A federal contractor paid firefighters as little as $2.85/hour, according to the Department of Labor.Workers were wrongly labeled independent contractors and paid a daily rate of up to $250.These same workers fought fires for an average of 70 hours each week.LoadingSomething is loading.Thanks for signing up!Access your favorite topics in a personalized feed while you’re on the go. download the appWorkers who risked their lives fighting wildfires were in some cases paid less than $3 an hour by a federal contractor, the US Department of Labor revealed Wednesday, saying an investigation had led to dozens of employees receiving over $150,000 in wages and benefits that were illegally pocketed by the company.Since 2010, the Oregon-based company KL Farms/Fire LLC has been awarded 72 federal contracts worth more than $2.6 million, according to government records. But between June 2019 and October 2021, the company did not abide by the rules of those contracts, which required firefighters to be paid no less than $13.60 in combined wages and fringe benefits, such as sick leave, according to federal investigators.Instead of paying workers the minimum hourly wage, investigators found that firefighters and others, including those charged with driving fire engines and trucks, were misclassified as independent contractors, depriving them of benefits such as company-provided health insurance, and paid a flat daily rate of between $200 and $250.On average, per federal investigators, these workers put in an average of 70 hours a week fighting blazes in 2020 and 2021. That means a typical worker paid a $200 daily rate received the equivalent of $2.85 an hour in wages; a worker paid a daily rate of $250, working 70 hours a week, would work out to $3.57 an hour. The company also failed to pay workers on time, according to the Department of Labor.”Fighting wildfires demands people work long hours and face real dangers as they try to save other people, homes, businesses, and natural resources,” Carrie Aguilar, director of the department’s Wage and Hour Division in Portland, Oregon, said in a statement. “The workers accepted these risks and deserve to be paid every dollar and fringe benefit they’ve earned, especially under very specific requirements that KL Farms/Fire agreed to meet.”In total, the Department of Labor said it recovered just over $152,000 in unpaid overtime and fringe benefits for 57 firefighters and truck drivers, with one worker receiving over $14,700. The company also paid a nearly $17,000 fine.A representative for KL Farms/Fire LLC did not immediately return a request for comment.Have a news tip? Email this reporter: cdavis@insider.com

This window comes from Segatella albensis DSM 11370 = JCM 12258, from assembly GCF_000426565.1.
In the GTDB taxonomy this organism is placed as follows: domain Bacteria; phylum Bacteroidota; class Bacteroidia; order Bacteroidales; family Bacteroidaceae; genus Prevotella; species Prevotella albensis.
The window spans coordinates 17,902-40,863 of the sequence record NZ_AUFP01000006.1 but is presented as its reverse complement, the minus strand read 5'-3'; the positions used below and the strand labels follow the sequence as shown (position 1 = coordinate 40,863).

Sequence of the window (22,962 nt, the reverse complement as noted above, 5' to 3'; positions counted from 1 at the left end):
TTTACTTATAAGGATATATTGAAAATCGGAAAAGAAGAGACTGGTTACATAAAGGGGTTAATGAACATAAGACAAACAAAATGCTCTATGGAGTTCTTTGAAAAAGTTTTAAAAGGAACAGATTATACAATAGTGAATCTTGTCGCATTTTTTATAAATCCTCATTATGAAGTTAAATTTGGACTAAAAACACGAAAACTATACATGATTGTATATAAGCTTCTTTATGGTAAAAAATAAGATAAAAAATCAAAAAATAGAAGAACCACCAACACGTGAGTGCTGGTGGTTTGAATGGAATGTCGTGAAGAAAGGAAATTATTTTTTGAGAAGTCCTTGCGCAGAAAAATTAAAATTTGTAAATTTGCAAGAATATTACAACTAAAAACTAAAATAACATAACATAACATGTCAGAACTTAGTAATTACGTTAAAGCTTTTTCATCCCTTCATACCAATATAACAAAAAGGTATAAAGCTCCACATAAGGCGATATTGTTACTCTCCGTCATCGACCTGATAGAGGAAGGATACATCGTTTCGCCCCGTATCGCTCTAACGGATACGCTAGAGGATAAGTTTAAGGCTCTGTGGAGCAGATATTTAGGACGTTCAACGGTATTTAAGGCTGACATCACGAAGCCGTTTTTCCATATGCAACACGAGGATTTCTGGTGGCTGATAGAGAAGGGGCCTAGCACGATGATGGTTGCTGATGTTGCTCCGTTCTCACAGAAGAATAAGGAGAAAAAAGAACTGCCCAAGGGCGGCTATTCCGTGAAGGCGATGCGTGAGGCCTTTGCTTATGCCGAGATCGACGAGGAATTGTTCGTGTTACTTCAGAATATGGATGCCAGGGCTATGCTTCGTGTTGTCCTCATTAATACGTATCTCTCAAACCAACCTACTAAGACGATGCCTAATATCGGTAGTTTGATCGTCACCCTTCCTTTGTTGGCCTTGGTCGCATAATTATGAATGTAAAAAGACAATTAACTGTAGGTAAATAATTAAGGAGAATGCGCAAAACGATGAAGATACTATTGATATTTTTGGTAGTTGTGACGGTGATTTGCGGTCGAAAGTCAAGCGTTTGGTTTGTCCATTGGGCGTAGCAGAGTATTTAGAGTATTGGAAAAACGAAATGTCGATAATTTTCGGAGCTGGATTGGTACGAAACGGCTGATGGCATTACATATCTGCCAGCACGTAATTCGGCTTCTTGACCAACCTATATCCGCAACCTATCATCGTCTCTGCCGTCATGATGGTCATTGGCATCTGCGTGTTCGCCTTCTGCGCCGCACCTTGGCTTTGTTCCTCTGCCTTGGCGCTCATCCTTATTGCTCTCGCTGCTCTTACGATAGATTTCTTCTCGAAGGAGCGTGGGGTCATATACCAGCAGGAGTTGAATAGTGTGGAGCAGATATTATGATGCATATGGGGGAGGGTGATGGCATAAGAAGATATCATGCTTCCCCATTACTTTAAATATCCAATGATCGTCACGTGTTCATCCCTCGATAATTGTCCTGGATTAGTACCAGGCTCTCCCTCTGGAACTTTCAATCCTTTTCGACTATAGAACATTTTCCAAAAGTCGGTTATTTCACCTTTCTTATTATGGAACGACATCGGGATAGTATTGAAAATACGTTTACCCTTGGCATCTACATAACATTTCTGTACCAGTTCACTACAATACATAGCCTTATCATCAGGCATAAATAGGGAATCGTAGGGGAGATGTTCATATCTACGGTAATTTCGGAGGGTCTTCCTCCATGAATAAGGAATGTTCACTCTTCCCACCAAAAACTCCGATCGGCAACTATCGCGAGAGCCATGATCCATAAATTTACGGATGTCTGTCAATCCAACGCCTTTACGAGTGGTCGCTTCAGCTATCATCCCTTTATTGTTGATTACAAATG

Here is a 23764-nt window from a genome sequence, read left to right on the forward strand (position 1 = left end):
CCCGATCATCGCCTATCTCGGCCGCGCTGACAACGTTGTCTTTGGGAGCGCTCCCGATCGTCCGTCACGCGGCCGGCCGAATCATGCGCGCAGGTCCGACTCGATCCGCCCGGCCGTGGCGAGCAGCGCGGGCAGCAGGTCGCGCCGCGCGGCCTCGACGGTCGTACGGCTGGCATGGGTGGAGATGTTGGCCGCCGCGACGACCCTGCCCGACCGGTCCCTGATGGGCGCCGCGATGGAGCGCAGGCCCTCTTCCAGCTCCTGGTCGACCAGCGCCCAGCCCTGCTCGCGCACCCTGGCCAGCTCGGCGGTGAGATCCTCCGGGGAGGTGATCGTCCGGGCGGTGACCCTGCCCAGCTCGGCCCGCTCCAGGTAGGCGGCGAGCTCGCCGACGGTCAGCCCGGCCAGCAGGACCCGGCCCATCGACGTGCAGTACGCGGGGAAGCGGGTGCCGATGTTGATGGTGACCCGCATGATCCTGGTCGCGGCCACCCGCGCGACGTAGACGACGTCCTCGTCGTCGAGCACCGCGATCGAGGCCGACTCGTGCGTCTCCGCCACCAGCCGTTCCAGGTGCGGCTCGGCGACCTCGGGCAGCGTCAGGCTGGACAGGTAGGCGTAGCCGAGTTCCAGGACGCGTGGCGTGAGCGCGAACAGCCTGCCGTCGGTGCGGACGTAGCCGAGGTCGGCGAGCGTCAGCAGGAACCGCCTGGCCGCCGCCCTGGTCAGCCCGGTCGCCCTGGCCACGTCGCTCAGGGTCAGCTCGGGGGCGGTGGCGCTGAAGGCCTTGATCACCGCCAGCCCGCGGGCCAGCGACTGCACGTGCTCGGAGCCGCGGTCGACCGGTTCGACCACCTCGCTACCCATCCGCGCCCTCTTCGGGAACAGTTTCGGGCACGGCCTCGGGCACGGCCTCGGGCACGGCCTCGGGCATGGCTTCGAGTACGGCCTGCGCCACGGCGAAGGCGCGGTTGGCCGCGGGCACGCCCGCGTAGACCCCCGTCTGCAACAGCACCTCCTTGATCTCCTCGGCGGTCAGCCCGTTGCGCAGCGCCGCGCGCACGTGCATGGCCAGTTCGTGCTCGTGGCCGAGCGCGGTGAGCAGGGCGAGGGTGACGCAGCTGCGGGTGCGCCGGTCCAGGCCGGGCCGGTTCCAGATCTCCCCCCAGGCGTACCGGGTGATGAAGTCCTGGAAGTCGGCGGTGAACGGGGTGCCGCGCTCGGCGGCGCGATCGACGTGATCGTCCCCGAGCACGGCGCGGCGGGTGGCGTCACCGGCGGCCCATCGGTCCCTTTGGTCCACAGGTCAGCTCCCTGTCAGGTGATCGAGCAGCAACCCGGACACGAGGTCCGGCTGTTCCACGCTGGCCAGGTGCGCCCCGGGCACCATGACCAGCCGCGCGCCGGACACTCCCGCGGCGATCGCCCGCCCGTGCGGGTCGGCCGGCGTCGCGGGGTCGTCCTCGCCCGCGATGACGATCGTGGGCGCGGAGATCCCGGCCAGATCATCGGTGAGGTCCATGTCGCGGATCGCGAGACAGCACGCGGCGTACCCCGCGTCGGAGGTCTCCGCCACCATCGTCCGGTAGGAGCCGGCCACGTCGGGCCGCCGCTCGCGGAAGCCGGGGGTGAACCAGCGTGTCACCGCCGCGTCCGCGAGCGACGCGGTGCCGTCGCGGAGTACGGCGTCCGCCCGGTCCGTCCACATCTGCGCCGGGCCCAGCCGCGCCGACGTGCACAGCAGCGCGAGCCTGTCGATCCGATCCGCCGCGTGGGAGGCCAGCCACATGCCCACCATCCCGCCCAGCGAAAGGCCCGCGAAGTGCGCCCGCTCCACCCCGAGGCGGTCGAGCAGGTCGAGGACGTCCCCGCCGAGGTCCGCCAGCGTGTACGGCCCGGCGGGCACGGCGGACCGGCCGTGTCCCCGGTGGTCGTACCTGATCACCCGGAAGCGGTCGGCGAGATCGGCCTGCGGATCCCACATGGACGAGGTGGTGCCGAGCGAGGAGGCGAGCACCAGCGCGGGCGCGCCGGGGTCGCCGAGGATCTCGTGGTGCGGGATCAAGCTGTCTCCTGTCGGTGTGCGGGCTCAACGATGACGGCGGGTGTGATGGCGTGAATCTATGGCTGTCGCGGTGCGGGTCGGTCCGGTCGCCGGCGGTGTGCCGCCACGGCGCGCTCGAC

Source: www.businessinsider.com